There are several narratives at work here: one of gender identity, the feminist body; a second of immigration and national body; a third of multi-linguality and the fragmented tongue; and finally the images constructing their own narrative of collage and erasure, a body of memory half-erased. This is a complex, surprising, astonishing, engaging work. Clearly rooted in contemporary feminism, there is a scary-sharp intellect at work here that makes the book almost a little intimidating. Like you know there’s a million subtexts, and a million different ways to read every piece, and a million different theories and philosophies and criticisms that are underpinning the work. This is both exciting and terrifying as a reader, or at least, for this reader.
Though there are several tricks she uses that lead to an immediate opening of language: the titular gesture of phonetic misunderstandings of works; alienating gestures of code switching; expansiveness; and inarticulability. Those are comforting because they’re easily recognizable moments of textual complexity. What’s exhilarating is the sense that there is so much more going on in the text, everywhere, that it would take dozens of reads and a firm grasp of all the philosophy and linguistics and feminist theory she’s ever read to fully unpack.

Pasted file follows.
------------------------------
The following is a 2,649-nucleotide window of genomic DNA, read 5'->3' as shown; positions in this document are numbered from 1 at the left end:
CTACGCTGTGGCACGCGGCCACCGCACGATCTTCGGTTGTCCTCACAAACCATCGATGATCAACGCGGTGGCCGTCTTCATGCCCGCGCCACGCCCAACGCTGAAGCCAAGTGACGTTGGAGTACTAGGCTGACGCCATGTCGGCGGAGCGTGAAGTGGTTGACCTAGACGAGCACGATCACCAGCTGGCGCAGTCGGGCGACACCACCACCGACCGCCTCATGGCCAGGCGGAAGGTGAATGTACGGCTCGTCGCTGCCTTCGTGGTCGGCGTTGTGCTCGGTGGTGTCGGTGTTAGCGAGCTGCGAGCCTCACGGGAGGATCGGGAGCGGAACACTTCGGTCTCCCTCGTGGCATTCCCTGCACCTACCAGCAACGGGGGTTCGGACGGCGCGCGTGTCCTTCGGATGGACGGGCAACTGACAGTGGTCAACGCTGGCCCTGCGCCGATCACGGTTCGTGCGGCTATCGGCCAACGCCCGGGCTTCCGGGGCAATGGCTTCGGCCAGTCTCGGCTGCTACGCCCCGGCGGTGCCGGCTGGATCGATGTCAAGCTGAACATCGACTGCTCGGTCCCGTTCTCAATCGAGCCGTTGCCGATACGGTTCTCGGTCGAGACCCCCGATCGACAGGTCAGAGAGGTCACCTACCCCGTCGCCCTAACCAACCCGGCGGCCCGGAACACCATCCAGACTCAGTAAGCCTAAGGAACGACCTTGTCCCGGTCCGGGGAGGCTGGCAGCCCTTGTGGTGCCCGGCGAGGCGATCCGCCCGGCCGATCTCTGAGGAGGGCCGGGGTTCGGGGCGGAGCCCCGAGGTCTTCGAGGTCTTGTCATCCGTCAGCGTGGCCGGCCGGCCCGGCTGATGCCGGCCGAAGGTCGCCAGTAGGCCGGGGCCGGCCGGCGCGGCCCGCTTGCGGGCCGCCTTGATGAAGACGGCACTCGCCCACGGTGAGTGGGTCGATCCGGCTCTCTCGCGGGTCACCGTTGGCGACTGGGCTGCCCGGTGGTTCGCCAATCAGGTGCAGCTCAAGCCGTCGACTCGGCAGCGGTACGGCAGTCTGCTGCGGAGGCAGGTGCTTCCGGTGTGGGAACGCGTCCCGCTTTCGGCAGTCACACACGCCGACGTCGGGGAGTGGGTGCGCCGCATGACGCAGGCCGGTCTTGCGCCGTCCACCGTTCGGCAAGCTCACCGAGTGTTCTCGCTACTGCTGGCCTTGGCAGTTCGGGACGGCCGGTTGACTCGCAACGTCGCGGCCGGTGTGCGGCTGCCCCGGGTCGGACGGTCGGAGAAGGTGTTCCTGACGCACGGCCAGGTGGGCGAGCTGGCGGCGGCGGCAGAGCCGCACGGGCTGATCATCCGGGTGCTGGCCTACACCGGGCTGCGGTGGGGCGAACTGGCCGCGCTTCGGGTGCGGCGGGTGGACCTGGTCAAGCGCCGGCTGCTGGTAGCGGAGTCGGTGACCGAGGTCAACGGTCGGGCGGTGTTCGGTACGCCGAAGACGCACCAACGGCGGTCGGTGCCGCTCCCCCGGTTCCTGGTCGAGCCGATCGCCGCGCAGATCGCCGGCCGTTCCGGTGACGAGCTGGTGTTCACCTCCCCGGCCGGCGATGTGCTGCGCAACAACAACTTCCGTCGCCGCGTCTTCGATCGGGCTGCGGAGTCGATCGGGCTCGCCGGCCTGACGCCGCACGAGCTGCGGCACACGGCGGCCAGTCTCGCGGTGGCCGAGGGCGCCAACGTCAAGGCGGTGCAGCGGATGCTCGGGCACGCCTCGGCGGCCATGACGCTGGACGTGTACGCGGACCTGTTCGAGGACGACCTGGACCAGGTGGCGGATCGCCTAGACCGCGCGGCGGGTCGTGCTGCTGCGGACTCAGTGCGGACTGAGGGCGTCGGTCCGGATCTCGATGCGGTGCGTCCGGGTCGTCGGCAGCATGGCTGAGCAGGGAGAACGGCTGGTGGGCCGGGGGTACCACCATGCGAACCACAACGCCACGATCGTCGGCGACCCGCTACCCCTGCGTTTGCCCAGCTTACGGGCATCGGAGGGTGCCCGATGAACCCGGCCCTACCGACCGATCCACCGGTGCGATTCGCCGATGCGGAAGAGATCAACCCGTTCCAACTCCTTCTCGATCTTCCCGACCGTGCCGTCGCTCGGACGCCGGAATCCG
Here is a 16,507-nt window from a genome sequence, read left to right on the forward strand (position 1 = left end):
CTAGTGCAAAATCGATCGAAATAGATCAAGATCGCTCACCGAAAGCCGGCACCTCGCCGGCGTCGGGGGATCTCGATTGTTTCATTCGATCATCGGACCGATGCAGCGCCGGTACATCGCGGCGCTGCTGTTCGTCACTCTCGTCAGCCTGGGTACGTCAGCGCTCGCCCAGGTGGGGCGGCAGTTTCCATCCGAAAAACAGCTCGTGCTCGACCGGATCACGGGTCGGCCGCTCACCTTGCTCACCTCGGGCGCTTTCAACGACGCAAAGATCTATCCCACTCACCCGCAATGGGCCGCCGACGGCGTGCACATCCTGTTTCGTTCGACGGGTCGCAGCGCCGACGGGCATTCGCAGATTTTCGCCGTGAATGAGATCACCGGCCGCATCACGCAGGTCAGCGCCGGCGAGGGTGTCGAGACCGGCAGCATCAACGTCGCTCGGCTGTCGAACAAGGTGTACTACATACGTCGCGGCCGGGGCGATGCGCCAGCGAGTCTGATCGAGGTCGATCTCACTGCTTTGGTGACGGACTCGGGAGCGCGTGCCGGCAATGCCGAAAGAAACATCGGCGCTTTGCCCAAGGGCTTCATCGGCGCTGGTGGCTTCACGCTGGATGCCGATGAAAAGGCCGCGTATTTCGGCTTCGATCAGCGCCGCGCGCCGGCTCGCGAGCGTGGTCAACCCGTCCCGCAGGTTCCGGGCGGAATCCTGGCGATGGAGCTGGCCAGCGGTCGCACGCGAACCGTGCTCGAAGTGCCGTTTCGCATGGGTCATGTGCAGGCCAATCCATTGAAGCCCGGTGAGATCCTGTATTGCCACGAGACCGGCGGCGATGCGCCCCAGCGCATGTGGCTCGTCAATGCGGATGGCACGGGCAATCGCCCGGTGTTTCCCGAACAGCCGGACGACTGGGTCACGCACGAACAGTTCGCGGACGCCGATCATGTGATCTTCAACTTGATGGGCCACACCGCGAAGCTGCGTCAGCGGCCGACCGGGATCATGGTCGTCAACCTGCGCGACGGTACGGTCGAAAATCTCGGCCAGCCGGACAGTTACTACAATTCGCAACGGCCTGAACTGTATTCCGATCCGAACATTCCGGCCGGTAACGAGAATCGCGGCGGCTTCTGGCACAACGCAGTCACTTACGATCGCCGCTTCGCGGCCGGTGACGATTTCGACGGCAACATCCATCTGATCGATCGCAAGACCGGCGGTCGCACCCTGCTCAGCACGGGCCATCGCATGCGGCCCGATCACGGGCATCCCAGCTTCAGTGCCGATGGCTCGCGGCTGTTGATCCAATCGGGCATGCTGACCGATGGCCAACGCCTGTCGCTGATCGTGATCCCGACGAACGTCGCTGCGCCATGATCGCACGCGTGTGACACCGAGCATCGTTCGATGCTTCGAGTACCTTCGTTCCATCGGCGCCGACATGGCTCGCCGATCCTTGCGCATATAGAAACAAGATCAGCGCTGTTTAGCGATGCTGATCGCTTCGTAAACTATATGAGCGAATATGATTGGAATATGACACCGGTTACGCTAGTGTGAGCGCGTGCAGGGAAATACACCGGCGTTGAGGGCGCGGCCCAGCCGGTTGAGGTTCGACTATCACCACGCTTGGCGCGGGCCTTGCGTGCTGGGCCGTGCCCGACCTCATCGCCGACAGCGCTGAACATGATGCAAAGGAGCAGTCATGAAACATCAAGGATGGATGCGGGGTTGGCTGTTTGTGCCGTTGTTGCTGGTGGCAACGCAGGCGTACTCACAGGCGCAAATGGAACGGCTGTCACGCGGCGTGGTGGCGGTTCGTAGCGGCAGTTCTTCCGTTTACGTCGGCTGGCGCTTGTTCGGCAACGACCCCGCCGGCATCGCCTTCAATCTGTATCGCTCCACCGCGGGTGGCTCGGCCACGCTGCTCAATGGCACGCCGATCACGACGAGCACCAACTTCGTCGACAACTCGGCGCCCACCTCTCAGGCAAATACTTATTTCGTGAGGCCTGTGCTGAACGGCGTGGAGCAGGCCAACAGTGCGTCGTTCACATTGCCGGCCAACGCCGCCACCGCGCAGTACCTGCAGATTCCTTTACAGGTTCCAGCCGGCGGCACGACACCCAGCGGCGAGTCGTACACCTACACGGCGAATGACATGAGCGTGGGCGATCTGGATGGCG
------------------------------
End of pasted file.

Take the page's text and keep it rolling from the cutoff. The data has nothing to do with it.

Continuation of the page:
Ok, so it’s a little intimidating, but that isn’t a problem for me. It invites the kind of deep, close reading I enjoy most, and promises to yield and resist in the most pleasurable, discomfiting of ways. For some signposts indicating the intertextuality of this work, check out the fabulous review of it in HTML giant. And an interview with Jennifer.
Hybridity is an essential tool in the work – and hybridity that is far more about collision and rupture than containment. Images speak in ways that English, Spanish, and Spanglish can’t. Words become images. Red threat becomes a kind of writing. This is a work of many voices, just as women are composed of many influences, and these are appropriated and stitched on, opened up and pulled out, examined, and ultimately possessed by the author.